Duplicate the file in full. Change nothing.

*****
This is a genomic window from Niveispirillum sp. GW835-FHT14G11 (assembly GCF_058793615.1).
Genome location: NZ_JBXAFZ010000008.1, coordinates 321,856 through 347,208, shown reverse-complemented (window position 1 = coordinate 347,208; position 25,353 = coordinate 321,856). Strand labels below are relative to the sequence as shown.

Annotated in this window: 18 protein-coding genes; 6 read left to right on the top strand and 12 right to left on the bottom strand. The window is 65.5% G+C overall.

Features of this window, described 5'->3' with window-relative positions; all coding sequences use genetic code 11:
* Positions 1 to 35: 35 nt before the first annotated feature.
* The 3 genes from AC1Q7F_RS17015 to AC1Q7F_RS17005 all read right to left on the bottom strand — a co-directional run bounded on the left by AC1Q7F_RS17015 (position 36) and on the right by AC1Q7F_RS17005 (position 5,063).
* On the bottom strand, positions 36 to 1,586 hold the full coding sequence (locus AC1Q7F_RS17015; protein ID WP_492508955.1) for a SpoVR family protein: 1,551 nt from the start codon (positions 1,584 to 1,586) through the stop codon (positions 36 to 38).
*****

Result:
This is a genomic window from Niveispirillum sp. GW835-FHT14G11 (assembly GCF_058793615.1).
Genome location: NZ_JBXAFZ010000008.1, coordinates 321,856 through 347,208, shown reverse-complemented (window position 1 = coordinate 347,208; position 25,353 = coordinate 321,856). Strand labels below are relative to the sequence as shown.

Annotated in this window: 18 protein-coding genes; 6 read left to right on the top strand and 12 right to left on the bottom strand. The window is 65.5% G+C overall.

Features of this window, described 5'->3' with window-relative positions; all coding sequences use genetic code 11:
* Positions 1 to 35: 35 nt before the first annotated feature.
* The 3 genes from AC1Q7F_RS17015 to AC1Q7F_RS17005 all read right to left on the bottom strand — a co-directional run bounded on the left by AC1Q7F_RS17015 (position 36) and on the right by AC1Q7F_RS17005 (position 5,063).
* On the bottom strand, positions 36 to 1,586 hold the full coding sequence (locus AC1Q7F_RS17015; protein ID WP_492508955.1) for a SpoVR family protein: 1,551 nt from the start codon (positions 1,584 to 1,586) through the stop codon (positions 36 to 38).